We are focusing on transparency and verifiability of every step. By detecting security and accuracy faults, we hope to minimize the effect of faulty DRE and optical scan equipment.
Virginia: Election Advocates Urge New Security Measures PDF  | Print |  Email
Virginia
By Verifiable Voting Coalition of Virginia   
December 21, 2007
The Verifiable Voting Coalition of Virginia (VVCV) will seek new legislation this year to provide meaningful recounts in close elections and to ensure that new paper-based election systems are audited for accuracy.

In hallmark legislation last year, the General Assembly banned further purchases of touchscreen voting machines, known as direct record electronic, or DRE, machines. The machines have been shown to be vulnerable to manipulation and error, and do not permit voters to verify that their choices have been correctly recorded. The decision to phase out DREs puts Virginia in line with a number of other states that have recently decided to abandon DREs in the face of security concerns.

Local Virginia jurisdictions that use DREs are expected to replace them over the next few years with optical scanners that read paper ballots. The scanners tally the votes, and the paper ballots are retained as a “paper trail.” But there are currently no requirements for anyone to examine the paper trail—and that, say VVCV members, is a critical next step.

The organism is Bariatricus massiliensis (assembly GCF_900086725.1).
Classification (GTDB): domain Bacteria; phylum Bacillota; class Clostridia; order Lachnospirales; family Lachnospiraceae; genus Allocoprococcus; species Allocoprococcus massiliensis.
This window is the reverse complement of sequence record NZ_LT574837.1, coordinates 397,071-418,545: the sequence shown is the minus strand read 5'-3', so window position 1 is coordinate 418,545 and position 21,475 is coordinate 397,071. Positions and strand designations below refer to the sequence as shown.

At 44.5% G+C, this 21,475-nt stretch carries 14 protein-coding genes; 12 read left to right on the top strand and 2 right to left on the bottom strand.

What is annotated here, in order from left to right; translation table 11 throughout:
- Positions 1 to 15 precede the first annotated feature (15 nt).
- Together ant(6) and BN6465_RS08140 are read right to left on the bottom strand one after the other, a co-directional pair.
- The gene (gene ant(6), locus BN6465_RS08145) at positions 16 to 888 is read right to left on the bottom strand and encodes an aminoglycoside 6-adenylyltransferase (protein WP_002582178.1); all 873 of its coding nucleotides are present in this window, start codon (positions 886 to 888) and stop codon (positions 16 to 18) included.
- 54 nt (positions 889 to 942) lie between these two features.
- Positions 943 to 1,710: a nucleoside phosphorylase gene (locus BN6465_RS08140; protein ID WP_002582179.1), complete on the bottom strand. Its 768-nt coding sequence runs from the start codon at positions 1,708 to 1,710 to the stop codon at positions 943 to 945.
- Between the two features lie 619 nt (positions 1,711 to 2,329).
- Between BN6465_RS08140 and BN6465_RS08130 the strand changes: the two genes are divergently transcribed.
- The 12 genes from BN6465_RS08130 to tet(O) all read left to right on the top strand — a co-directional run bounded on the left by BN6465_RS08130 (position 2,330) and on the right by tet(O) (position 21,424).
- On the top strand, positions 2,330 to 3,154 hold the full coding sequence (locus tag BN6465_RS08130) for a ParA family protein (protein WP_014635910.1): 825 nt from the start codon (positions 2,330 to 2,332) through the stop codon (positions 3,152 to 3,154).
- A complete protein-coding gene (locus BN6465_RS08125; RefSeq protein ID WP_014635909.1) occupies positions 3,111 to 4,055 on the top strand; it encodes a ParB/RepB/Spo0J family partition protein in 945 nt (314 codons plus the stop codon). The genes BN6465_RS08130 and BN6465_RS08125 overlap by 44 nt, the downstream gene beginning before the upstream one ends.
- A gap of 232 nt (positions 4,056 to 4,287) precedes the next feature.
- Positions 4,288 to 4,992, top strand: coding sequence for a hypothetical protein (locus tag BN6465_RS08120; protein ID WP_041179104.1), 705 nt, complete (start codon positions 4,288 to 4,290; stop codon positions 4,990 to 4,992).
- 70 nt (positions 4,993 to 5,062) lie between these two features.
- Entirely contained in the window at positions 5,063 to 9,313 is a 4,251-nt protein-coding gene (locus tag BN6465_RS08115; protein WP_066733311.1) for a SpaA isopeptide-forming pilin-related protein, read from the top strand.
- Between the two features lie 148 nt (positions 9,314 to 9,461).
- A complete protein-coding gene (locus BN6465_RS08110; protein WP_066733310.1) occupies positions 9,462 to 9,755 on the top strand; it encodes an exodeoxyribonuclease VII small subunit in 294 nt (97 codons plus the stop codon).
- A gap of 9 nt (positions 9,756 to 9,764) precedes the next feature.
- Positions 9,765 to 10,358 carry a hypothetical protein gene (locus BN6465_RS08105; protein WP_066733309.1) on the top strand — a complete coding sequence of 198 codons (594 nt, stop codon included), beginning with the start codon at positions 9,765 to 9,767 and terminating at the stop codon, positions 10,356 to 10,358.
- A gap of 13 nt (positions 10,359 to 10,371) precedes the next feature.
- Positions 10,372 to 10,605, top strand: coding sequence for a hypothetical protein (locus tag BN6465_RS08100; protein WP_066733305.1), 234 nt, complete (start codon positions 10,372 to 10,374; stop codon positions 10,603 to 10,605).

“Optical scanning is a more secure, less expensive, and voter-verifiable technology,” says Jeremy Epstein, a nationally-recognized expert in election machine security and a co-founder of Virginia Verified Voting, one of the coalition members. “But the point of having a paper trail is to look at the paper. Any machine can make errors, and some can potentially be tampered with. So until you actually have a system in place to audit a small, randomly-selected set of machines by comparing the machine tallies with the paper ballots, voters still can’t have confidence in the integrity of the vote count.”
Read more...
Colorado: Secretary of State's Campaign Advisers Also Represent E-Voting Firm PDF  | Print |  Email
Colorado
By Myung Oak Kim and Lynn Bartels, Rocky Mountain News